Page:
There are crimes that can never be fully forgiven — and can never be forgotten. Time does not absolve the perpetrator of his obligation to make amends to the victim. Even if the crimes seem difficult to quantify. Not all western European countries understand the full scale of the tragedy for Poland that was wrought by World War Two. From a western perspective, the conflict can be seen as a series of battles, troop movements and political decisions. For us, it was primarily a set of crimes, atrocities and destruction, as well as opportunities for development that have been lost forever.
From the very beginning, World War Two was a cold-blooded crime planned with the goal of the physical elimination of entire nations and destruction of entire countries. Of course, the war brought death and destruction everywhere. But in eastern Europe, this terrible time was many times worse than in France, Belgium, Holland or Denmark. Although it is hard to imagine today, three generations ago Nazi Germany denied Poles the right to live. It regarded us as a race of slaves on whom horrific crimes and experiments could be carried out with impunity.
Racial prejudice, a sense of superiority and the colonial ambitions of the Third Reich led to the greatest tragedy in the history of my country. They dashed the chances and hopes of an entire nation. Poland is still reeling from the effects of this war today. And it will continue to struggle with them long after the last eyewitnesses of that inhumane time are gone.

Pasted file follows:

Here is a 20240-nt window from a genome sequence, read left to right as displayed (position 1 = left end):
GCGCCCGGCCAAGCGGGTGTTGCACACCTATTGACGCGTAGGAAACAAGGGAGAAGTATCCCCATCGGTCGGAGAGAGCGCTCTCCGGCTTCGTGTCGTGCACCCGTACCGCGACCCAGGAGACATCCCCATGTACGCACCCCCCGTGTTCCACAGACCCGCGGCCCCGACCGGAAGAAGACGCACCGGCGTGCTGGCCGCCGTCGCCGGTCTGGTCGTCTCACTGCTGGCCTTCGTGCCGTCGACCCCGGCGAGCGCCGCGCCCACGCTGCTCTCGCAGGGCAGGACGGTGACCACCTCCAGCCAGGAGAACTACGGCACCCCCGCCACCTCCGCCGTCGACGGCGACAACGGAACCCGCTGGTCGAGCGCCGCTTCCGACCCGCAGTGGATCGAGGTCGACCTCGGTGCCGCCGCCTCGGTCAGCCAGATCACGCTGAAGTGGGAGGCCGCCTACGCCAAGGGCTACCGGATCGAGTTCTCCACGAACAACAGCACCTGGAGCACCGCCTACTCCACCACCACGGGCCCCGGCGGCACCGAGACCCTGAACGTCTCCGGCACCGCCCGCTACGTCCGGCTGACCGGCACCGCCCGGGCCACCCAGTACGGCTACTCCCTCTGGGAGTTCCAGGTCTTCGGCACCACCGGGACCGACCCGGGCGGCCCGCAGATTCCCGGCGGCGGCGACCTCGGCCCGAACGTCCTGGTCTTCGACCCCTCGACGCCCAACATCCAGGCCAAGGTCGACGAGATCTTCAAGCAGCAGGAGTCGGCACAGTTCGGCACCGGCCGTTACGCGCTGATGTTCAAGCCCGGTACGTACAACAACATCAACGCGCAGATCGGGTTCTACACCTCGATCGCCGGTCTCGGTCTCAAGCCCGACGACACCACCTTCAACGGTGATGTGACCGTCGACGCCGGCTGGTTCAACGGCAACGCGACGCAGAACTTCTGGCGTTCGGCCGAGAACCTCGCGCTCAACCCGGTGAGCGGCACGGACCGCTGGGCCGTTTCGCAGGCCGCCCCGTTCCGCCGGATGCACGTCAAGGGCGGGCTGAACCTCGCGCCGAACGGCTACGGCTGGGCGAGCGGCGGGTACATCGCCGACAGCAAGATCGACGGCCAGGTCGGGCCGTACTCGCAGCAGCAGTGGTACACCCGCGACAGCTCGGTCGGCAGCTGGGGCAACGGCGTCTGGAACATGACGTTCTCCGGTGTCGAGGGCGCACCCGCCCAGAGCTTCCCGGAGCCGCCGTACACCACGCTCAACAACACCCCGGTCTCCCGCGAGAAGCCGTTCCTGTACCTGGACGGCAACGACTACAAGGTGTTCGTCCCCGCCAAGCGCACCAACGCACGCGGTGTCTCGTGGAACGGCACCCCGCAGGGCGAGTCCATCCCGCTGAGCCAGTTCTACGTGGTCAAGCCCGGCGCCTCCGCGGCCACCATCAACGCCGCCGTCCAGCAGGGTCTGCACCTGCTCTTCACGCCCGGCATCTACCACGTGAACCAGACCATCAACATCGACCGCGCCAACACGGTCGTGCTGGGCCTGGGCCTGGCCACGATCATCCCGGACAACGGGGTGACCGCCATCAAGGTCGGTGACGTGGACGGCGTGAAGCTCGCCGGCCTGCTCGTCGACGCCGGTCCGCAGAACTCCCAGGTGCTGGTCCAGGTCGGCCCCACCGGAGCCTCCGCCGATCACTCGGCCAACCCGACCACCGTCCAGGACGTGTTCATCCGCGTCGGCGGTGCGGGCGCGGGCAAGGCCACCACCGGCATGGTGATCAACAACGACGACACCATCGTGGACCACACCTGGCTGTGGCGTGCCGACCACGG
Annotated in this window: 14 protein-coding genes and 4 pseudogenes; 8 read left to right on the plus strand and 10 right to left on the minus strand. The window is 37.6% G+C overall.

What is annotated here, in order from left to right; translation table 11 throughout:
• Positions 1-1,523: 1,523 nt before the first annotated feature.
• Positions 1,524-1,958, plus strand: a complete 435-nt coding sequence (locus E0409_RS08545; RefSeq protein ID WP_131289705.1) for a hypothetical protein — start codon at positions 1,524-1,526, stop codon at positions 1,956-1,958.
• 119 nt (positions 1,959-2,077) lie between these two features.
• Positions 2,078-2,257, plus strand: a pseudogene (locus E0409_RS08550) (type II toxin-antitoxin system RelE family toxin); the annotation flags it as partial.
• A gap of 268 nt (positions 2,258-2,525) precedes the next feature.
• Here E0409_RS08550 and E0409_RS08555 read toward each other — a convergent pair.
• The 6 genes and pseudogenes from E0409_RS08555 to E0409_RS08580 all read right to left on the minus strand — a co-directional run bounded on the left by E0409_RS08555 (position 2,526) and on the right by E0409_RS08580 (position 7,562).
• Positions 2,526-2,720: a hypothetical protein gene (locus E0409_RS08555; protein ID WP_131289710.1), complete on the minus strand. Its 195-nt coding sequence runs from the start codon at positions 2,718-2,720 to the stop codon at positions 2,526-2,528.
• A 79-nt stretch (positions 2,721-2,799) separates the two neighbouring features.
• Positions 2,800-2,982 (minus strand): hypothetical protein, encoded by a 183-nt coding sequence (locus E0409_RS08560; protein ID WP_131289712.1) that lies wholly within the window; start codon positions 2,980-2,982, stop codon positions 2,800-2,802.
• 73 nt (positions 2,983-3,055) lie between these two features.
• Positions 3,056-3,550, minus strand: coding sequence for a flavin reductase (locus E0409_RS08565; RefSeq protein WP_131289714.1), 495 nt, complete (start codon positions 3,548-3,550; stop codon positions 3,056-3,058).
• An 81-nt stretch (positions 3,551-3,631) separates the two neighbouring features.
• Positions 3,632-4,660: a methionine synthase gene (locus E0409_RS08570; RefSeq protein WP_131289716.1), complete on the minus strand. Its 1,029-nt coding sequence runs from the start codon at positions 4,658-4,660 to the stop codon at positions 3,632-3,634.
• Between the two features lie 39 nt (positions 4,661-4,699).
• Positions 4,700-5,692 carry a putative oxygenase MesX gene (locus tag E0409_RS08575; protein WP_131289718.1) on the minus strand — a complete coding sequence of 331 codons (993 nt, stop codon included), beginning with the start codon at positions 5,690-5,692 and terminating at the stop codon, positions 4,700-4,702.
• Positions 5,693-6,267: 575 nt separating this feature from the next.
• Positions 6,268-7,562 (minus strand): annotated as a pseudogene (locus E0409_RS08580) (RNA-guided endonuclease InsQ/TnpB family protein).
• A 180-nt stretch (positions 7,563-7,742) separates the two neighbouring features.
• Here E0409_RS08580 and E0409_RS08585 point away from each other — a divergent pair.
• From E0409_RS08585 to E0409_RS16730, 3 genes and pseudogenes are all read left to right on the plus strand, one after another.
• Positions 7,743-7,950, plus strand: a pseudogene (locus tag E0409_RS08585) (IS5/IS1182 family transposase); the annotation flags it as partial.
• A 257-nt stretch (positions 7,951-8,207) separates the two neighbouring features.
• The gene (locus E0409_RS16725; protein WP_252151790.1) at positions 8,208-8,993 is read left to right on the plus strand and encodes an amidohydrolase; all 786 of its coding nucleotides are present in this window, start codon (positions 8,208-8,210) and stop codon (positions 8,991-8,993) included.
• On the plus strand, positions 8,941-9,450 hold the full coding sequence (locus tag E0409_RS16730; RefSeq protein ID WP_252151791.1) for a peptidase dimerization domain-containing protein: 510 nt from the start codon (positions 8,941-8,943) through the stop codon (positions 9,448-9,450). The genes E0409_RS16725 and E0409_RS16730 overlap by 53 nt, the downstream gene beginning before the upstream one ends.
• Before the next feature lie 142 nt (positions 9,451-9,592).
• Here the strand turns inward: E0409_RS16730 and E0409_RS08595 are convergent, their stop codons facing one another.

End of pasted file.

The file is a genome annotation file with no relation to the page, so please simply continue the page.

According to the German Generalplan Ost, Poles were to be mostly exterminated; the small portion left alive was to be reduced to the role of slaves, a coerced workforce. This criminal plan was implemented from the very first day of World War Two. Even the first bombs, which fell on Poland at 4:40 a.m. on September 1, 1939, were not aimed at military facilities, but at the hospital and residential buildings of the defenseless town of Wieluń. The Germans dropped 380 bombs weighing a total of forty-six tons on the quiet, sleeping town. It was sadistic, horrific genocide.
As early as the first days of the war, the Wehrmacht and auxiliary units consisting of ordinary Germans burned defenseless children and women alive.
In a famous photo from September 1939, American photographer Julien Bryan captured a twelve-year-old Polish girl, Kazimiera Kostewicz, grieving over the body of her not much older sister Anna, who was shot by a German soldier.
There were millions of such children in Poland, mourning their parents, siblings, friends. At the same time, millions of parents were mourning their own children because of the war. It was a hellish slaughter — and a slaughter that the Germans carried out largely on ordinary, innocent civilians.